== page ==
A variety of new posters has been released online. Briefly:
- The Secret Life of Walter Mitty – Director/star Ben Stiller defies gravity in the first poster for his promising adventure comedy. The film also stars Kristen Wiig and Adam Scott and opens on December 25th.
- Gravity – Speaking of gravity, a new poster for director Alfonso Cuaron’s space-set pic shows off half of the cast as we see George Clooney’s astronaut character. Sandra Bullock leads the film, which opens on October 4th.
- All Is Lost – The first poster for J.C. Chandor’s (Margin Call) survival drama puts star Robert Redford in a tight situation. The film opens on October 18th.
- Ass Backwards – The debut poster for the Sundance comedy, starring Casey Wilson and June Diane Raphael. The film will be availabl VOD on September 30th and hits theaters on November 8th.
Hit the jump to take a look at the posters.
The lineup for this year’s Telluride Film Festival was announced this morning just before the Colorado fest gets underway this weekend, and with it comes some serious expectations. As I outlined in the inaugural edition of Oscar Beat, the fall film festivals mark the official start of awards season, as the studios use the festivals to announce their heavy hitters and Oscar hopefuls. Four of the last five Best Picture winners played at Telluride (Argo, The King’s Speech, The Artist, and Slumdog Millionaire) and this year’s lineup certainly has the potential to launch our eventual winner with fare from the Coen Brothers, Jason Reitman, and Alfonso Cuaron all on tap.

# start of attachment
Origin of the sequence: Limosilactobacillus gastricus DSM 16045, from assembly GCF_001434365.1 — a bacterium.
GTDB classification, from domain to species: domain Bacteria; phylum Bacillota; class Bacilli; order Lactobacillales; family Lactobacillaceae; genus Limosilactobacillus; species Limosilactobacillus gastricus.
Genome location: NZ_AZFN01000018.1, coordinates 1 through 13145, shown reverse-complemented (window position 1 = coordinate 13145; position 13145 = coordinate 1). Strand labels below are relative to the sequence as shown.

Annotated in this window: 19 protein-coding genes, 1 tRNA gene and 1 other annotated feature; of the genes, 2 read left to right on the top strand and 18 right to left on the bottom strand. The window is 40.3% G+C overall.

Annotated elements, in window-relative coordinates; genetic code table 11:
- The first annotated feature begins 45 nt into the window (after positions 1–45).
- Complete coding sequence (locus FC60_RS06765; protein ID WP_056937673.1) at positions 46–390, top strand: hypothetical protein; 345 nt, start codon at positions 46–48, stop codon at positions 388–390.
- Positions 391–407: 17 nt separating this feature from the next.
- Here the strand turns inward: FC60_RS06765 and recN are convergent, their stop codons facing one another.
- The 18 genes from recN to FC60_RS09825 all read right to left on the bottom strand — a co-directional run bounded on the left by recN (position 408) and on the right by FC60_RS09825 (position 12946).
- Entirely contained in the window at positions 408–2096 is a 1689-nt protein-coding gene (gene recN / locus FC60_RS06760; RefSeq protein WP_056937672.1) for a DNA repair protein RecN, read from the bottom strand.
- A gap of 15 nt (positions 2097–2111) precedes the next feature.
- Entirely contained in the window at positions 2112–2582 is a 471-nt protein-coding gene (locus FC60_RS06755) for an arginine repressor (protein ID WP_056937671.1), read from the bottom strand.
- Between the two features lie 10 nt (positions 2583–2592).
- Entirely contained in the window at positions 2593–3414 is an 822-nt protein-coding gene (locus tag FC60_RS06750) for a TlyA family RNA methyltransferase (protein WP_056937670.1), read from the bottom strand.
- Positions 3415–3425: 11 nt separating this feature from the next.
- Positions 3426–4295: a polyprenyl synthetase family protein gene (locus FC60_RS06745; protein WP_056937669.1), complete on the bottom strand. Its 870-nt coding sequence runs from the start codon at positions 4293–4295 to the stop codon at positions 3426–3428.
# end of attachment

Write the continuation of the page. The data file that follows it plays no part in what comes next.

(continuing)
Hit the jump for more, as we take a closer look at the Telluride lineup with an eye towards sussing out our 2013 Best Picture winner.
The Telluride Film Festival gets under my skin. It’s incredibly expensive to attend, and you don’t know the line-up until the day before the festival begins. Its major advantage is that it’s become the place where awards films attempt to pick up a little steam. Telluride equivalent of a Preview Night. Rather than drop the films at the Toronto International Film Festival, they can start picking up some buzz from a smaller audience, which could potentially guide the much larger audience at the TIFF. Not all of the films are making debuts. Most notably, Cannes favorites Inside Llewyn Davis, Nebraska, and All Is Lost will be playing at Telluride, skipping TIFF, and then playing at the New York Film Festival. Gravity just had its premiere at Venice, but Telluride is now its North American debut. Other notable movies that will now be making their world premiere at Telluride are Jason Reitman‘s Labor Day, Jonathan Glazer’s Under the Skin, and Errol Morris‘ documentary The Unknown Known.
Hit the jump for the full line-up. The 2013 Telluride Film Festival runs from August 29 – September 2nd.
Each year, the fall film festival season is where studios present their awards fare and kick off months of rigorous campaigning in hopes of Oscar glory. We recently examined this year’s contenders in the inaugural installment of our new column Oscar Beat, and at the time it appeared that the Toronto International Film Festival was poised to once again be the heavy hitter. However, the 2013 New York Film Festival has now announced its full lineup, and it definitely gives TIFF a run for its money.
In addition to previously announced films Captain Phillips, The Secret Life of Walter Mitty, and Her, NYFF will play host to screenings of Joel and Ethan Coen’s Inside Llewyn Davis, Alexander Payne’s Nebraska, James Gray’s The Immigrant, J.C. Chandor’s All Is Lost, Hayao Miyazaki’s The Wind Rises, and plenty more. Hit the jump to check out the full lineup. The 2013 New York Film Festival runs from September 27th – October 13th.